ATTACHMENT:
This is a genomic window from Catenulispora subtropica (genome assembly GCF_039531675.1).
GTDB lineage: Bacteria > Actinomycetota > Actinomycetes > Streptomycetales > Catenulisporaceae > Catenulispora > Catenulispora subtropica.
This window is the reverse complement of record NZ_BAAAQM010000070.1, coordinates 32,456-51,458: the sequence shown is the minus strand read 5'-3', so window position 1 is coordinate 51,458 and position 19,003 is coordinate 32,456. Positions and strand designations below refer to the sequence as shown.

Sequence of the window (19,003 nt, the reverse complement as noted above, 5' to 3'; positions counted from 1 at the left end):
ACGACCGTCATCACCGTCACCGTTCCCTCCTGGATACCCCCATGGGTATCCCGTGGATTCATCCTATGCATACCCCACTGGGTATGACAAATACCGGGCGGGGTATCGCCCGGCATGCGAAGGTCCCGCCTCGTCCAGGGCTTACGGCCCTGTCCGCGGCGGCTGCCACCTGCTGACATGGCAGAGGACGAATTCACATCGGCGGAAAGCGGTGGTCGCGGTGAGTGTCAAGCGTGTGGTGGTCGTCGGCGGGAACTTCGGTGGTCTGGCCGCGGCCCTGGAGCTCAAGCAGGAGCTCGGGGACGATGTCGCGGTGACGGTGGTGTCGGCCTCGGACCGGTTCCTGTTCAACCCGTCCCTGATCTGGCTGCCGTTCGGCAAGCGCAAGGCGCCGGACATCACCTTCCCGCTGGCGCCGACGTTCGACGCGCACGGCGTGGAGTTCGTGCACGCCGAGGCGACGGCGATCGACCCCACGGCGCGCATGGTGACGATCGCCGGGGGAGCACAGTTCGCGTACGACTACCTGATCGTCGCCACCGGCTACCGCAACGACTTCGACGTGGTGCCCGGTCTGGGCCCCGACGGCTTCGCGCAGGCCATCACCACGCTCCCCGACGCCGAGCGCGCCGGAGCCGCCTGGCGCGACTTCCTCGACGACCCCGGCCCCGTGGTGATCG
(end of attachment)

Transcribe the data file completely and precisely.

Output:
This is a genomic window from Catenulispora subtropica (genome assembly GCF_039531675.1).
GTDB lineage: Bacteria > Actinomycetota > Actinomycetes > Streptomycetales > Catenulisporaceae > Catenulispora > Catenulispora subtropica.
This window is the reverse complement of record NZ_BAAAQM010000070.1, coordinates 32,456-51,458: the sequence shown is the minus strand read 5'-3', so window position 1 is coordinate 51,458 and position 19,003 is coordinate 32,456. Positions and strand designations below refer to the sequence as shown.

Sequence of the window (19,003 nt, the reverse complement as noted above, 5' to 3'; positions counted from 1 at the left end):
ACGACCGTCATCACCGTCACCGTTCCCTCCTGGATACCCCCATGGGTATCCCGTGGATTCATCCTATGCATACCCCACTGGGTATGACAAATACCGGGCGGGGTATCGCCCGGCATGCGAAGGTCCCGCCTCGTCCAGGGCTTACGGCCCTGTCCGCGGCGGCTGCCACCTGCTGACATGGCAGAGGACGAATTCACATCGGCGGAAAGCGGTGGTCGCGGTGAGTGTCAAGCGTGTGGTGGTCGTCGGCGGGAACTTCGGTGGTCTGGCCGCGGCCCTGGAGCTCAAGCAGGAGCTCGGGGACGATGTCGCGGTGACGGTGGTGTCGGCCTCGGACCGGTTCCTGTTCAACCCGTCCCTGATCTGGCTGCCGTTCGGCAAGCGCAAGGCGCCGGACATCACCTTCCCGCTGGCGCCGACGTTCGACGCGCACGGCGTGGAGTTCGTGCACGCCGAGGCGACGGCGATCGACCCCACGGCGCGCATGGTGACGATCGCCGGGGGAGCACAGTTCGCGTACGACTACCTGATCGTCGCCACCGGCTACCGCAACGACTTCGACGTGGTGCCCGGTCTGGGCCCCGACGGCTTCGCGCAGGCCATCACCACGCTCCCCGACGCCGAGCGCGCCGGAGCCGCCTGGCGCGACTTCCTCGACGACCCCGGCCCCGTGGTGATCG